Chip Mills Face New Restrictions in Missouri

Bob Wright rtwright at
Sat Jan 30 09:23:32 EST 1999

Sometimes a little common sense....  Nobody in their right mind is going to
build, or has built, a chip plant just for the sake of building a chip plant.
The end product has a home, usually long before the plant is conceived or
constructed.  The apparent proliferation of chip plants is largely a result of
the industry's shift away from mill-site chippers with their attendant high
labor and maintenance costs in favor of either independent facilites or
non-union dedicated facilities.  The key question is not about turning big
pieces of wood into little pieces of wood, rather has the volume of wood
substantively changed.

wafcdc at wrote:

> From: "wafcdc at" <wafcdc at>
> Subject: Chip Mills Face New Restrictions in Missouri
> LANDSCOPE, News and views from American Lands - January 28, 1999
>   Chip Mills Face New Restrictions in Missouri
> Facing a proliferation of chip mills in his state, Missouri Governor Mel
> Carnahan has ordered that chip mills seeking a state permit must keep
> records on where trees they buy from independent loggers are
> harvested, reports the St. Louis Post Dispatch.  Industry spokesman
> were quick to claim the action "wrong and illegal" while denying any
> responsibility for the unsustainable clearcutting that chip mills promote.
> "We may be called in way after a logger's been at the site,"
> complained a spokesman for Willamette Industries.  The Governor also
> prohibited state agencies from offering economic incentives to develop
> or expand chip mills in Missouri.
> . . .These are some common sense strategies to limit the damage to
> Missouri's forests from chip mills.  "Missouri should learn from the
> mistakes of the deforested Southeast and take preventative measures
> now to protect our forests," said an editorial in the Post Dispatch.  In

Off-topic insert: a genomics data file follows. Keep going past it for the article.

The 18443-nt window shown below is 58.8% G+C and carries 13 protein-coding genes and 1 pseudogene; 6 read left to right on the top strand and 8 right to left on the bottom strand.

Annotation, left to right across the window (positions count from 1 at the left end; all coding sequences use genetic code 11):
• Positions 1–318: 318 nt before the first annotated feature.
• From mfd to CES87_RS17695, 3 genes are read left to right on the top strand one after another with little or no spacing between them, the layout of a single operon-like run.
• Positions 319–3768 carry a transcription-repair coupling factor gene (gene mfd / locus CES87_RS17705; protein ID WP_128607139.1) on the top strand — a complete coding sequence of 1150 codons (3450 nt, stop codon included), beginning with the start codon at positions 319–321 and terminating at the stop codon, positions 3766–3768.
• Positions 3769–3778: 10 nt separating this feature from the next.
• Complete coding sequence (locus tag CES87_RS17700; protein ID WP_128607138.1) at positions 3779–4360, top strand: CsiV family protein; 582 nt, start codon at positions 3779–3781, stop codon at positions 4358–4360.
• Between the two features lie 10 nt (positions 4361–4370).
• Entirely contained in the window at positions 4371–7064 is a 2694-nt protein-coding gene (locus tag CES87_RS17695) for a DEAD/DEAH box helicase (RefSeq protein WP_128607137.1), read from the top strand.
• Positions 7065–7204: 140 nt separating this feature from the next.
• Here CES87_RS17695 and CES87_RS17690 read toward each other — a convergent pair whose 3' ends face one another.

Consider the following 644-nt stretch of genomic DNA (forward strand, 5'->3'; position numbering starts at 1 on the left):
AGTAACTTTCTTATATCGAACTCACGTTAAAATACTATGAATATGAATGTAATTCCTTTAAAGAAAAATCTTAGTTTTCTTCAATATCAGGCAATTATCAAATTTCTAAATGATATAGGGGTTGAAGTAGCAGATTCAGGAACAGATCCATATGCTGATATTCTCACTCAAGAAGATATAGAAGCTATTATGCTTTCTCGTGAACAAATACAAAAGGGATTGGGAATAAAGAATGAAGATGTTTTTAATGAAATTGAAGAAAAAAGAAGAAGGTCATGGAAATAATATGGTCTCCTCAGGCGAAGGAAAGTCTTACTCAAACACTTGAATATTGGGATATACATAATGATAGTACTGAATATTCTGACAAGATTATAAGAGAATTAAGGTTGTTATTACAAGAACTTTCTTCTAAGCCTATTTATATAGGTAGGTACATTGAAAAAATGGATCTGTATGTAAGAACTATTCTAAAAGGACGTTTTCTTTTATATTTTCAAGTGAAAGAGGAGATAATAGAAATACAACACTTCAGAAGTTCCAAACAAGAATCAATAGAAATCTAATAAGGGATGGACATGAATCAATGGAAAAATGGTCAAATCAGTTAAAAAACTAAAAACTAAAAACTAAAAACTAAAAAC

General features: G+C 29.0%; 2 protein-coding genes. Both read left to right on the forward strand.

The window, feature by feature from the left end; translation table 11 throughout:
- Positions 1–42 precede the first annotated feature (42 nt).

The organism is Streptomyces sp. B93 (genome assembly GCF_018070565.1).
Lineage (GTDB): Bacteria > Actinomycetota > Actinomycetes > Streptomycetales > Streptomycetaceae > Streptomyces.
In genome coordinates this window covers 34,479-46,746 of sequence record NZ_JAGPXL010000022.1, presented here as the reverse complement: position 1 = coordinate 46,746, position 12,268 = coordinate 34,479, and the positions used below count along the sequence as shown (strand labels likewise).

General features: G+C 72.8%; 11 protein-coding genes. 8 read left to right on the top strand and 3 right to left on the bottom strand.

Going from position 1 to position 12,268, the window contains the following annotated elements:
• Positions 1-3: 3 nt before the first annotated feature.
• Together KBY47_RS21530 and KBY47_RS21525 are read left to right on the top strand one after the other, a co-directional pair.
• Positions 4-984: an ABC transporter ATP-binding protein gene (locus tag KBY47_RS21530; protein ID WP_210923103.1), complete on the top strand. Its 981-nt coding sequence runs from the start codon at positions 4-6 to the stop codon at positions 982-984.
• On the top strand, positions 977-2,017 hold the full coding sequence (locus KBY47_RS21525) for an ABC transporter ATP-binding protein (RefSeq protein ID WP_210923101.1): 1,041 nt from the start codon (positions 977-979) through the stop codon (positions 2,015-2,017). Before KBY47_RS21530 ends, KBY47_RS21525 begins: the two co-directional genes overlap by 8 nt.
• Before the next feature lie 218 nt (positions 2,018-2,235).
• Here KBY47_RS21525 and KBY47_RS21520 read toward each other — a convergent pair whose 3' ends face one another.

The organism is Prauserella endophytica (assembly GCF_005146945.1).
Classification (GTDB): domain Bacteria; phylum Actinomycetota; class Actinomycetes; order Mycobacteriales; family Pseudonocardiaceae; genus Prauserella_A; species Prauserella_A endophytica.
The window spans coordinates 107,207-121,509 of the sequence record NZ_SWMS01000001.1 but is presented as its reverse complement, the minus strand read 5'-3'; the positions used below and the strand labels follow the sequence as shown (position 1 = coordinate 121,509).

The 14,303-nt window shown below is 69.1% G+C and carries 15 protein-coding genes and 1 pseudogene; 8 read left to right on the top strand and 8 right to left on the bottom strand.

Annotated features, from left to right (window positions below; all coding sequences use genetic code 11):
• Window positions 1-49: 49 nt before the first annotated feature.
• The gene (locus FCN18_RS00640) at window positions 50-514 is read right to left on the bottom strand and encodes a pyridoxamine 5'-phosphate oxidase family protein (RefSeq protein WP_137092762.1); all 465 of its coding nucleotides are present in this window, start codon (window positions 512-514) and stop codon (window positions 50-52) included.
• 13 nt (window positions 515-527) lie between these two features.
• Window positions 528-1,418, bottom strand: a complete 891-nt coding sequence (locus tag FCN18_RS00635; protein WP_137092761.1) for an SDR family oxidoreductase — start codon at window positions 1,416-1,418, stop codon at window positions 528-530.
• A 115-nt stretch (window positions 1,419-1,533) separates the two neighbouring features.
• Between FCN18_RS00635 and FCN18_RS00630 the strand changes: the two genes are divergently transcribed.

> Virginia, activists of the Clinch Coalition recently held a forum to raise
> concerns about a proposed chip mill that Pittson Coals plans for Wise
> County.  "The timber industry is after our nation's forests," said John
> Johnson of the Dogwood Alliance.  "Chip mills result in clearcutting
> practices, causing loss of biodiversity and soil erosion that will damage
> streams and rivers."  For more information please contact the Dogwood
> Alliance, 704/877-5865, lorax at or go to
>   An appeal registered by Forest Guardians in conjunction with
> Carson Forest Watch has temporarily stopped the expansion of the
> Wolf Creek Ski Area.  The expansion would have intruded into the
> backcountry of the San Juan-Sangre de Cristo bioregion, and threatened
> the habitat of lynx, wolverine, grizzly, and cutthroat trout.
>   Another appeal issued by Forest Guardians has successfully
> reversed the USFS decision to sell trees From the Siskiyou National
> Forest in Oregon.  The sale would have logged 8.7 million board feet
> from 217 acres.  For more information on either appeal, contact John
> Horning at the Watershed Protection Program, Forest Guardians, (505)
> 988-9126.  Or visit on-line at
>   A 150,000 acre land purchase in Montana by the Land and
> Water Conservation Fund will set aside valuable riparian habitat for use
> by hunters and fishermen.  This represents the largest sportsmen's land
> purchase in the state and will help connect the Cabinet Mountains
> wilderness with habitat in the Bitterroots and Yellowstone.  For more
> information, contact Rick Bass at mailto: rickbass at
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